“The area of deepest need immediately is to ensure that injured people get treatment in time,” she writes. “Most of the health infrastructure is located within the capital Kathmandu, but the quake has severely hit more than 10 districts outside the capital. It is of utmost importance to reach the villages in rural areas in Gorkha, Sindhupalchowk, Kavre, and other districts. It is going to be a challenge to reach those places in time, due to difficult terrain. Even before the quake, Nepal has been mired in problems, ranging from lack of basic infrastructure to incompetence of the political parties to draft a constitution in almost six years. The quake’s devastation pushes everything back. Not sure how we are going to get up from this and how long it is going to take.”
Mary Carroll, mother of Trustee Sherri Oberg ’82, Tuck ’86, chairs the board of directors of The Nepal Foundation. Carroll reports that the foundation’s project manager is in Kathmandu and has found that people in the area in which the project works—a remote part of the country—are safe and mostly unharmed.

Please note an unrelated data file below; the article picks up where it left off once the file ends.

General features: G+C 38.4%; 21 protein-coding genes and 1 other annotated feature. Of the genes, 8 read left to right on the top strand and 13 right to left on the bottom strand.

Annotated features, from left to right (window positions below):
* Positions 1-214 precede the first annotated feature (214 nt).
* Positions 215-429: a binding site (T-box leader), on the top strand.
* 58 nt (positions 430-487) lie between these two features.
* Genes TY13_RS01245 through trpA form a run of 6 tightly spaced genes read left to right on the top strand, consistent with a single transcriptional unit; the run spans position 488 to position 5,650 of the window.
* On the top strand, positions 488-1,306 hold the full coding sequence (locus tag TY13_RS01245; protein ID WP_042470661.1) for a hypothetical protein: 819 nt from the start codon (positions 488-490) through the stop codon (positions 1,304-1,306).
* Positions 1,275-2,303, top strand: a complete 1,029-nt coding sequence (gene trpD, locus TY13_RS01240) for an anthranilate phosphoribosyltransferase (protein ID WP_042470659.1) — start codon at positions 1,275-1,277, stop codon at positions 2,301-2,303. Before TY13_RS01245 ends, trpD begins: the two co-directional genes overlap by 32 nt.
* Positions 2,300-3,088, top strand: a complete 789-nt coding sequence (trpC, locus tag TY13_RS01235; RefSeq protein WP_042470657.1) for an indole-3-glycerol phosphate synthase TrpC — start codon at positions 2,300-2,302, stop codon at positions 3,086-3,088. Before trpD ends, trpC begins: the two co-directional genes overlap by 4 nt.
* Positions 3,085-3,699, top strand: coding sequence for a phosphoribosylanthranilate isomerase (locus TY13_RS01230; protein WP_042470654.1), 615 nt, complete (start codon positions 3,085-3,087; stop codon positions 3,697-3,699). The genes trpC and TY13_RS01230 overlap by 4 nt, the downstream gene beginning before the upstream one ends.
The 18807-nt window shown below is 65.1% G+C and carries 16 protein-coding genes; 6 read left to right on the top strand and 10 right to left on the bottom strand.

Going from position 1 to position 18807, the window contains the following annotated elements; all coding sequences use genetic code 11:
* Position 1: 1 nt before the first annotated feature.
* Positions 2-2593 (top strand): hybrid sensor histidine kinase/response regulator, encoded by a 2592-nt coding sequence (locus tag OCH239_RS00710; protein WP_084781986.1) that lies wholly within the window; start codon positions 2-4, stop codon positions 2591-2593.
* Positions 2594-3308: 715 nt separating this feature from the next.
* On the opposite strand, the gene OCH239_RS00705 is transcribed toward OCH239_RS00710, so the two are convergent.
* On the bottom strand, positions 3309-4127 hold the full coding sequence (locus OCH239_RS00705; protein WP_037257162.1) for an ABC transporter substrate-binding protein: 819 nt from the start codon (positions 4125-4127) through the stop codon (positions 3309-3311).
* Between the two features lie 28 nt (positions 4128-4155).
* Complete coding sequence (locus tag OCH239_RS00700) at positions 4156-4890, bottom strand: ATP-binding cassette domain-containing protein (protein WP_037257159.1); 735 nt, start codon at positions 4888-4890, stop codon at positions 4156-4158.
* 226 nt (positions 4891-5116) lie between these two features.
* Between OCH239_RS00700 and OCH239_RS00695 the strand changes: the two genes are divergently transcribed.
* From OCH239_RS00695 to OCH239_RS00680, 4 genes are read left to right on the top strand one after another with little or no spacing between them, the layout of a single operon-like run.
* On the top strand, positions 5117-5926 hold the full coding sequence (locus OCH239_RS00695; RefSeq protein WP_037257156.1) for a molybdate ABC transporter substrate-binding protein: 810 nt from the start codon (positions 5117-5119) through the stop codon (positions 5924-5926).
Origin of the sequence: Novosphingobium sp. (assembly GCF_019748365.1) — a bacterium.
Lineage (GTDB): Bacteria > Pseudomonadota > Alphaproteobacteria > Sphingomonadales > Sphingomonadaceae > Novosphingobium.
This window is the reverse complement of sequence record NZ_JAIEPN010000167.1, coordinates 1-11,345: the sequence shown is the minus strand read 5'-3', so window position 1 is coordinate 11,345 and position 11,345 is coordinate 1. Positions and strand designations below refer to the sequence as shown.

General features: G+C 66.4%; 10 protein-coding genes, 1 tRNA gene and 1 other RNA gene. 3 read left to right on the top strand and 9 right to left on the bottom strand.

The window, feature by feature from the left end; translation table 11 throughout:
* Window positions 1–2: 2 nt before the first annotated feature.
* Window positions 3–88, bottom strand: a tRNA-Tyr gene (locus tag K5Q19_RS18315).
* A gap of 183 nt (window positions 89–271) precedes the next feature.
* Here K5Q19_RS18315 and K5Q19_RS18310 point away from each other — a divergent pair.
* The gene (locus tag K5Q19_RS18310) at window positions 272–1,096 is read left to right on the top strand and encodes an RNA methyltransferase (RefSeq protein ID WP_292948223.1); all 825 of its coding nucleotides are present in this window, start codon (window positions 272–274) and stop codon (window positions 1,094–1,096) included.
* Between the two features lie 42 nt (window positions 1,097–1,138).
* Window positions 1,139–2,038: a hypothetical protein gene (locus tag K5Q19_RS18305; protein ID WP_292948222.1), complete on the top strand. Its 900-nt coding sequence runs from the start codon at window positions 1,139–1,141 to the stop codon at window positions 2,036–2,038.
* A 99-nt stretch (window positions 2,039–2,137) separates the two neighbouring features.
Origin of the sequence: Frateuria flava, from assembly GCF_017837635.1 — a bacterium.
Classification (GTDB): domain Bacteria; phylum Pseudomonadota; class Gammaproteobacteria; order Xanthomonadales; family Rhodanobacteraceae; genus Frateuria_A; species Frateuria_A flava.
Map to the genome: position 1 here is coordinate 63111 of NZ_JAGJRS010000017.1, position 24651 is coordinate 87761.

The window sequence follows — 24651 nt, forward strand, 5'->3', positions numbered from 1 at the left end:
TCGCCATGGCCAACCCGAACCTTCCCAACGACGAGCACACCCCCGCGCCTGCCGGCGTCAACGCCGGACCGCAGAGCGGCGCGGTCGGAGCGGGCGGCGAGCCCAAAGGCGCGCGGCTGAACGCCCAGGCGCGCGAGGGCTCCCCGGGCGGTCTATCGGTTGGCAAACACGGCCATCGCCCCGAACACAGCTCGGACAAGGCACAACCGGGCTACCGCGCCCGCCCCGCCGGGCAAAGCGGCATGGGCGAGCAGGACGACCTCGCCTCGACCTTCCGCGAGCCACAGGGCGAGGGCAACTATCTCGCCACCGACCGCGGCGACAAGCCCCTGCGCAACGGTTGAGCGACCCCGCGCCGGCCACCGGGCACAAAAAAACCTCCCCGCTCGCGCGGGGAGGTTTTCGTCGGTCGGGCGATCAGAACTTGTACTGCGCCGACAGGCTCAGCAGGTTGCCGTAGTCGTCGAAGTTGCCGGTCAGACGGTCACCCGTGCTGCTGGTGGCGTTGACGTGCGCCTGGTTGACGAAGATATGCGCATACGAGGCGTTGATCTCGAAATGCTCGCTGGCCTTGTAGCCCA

Another Thayer graduate student from Kathmandu, Aditya Mahara, has been working to mobilize Dartmouth students to help with the relief efforts. He wrote, “No casualties in immediate family. Since Saturday afternoon, it’s been a constant cycle of tremors and terrors. Rain is not helping with rescue/relief. They have no electricity or power and my family’s water supply is running low. We here in the U.S. had so much more information than they did (because TV was out and electricity was gone), so I ended up updating them on some of the things that were going on around them. Post-Haiti earthquakes, diseases such as cholera turned out to be very devastating. Controlling these kinds of diseases and post-disaster repercussions will be very, very important. There will be a need for massive rebuilding process in addition to immediate relief process needed in Nepal. Dartmouth can be part of the rebuild in whatever capacity possible.”
Future member of the Class of 2019 Kripa Shrestha posted this comment on Dartmouth’s Facebook page: “I’m an incoming freshman at Dartmouth from Nepal and I’d like to express my gratitude for Dartmouth’s involvement with relief efforts in Nepal. I have created a Facebook page, Nepal Earthquake 2015, to filter the information floating around on the Internet and post important verified updates on humanitarian aid, and rescue and relief efforts since the earthquake. Please let me know if I can be of any help at all.”
Also keeping people updated is Freddie Wilkinson ’02, a mountain guide and writer based in New Hampshire’s White Mountains. He’s writing about climbers and guides who are on Mount Everest for National Geographic.
“Unconfirmed reports filtering out describe the upper portion of Base Camp as a ‘war zone,’ while the lower portion of Base Camp survived relatively unscathed,” Wilkinson writes.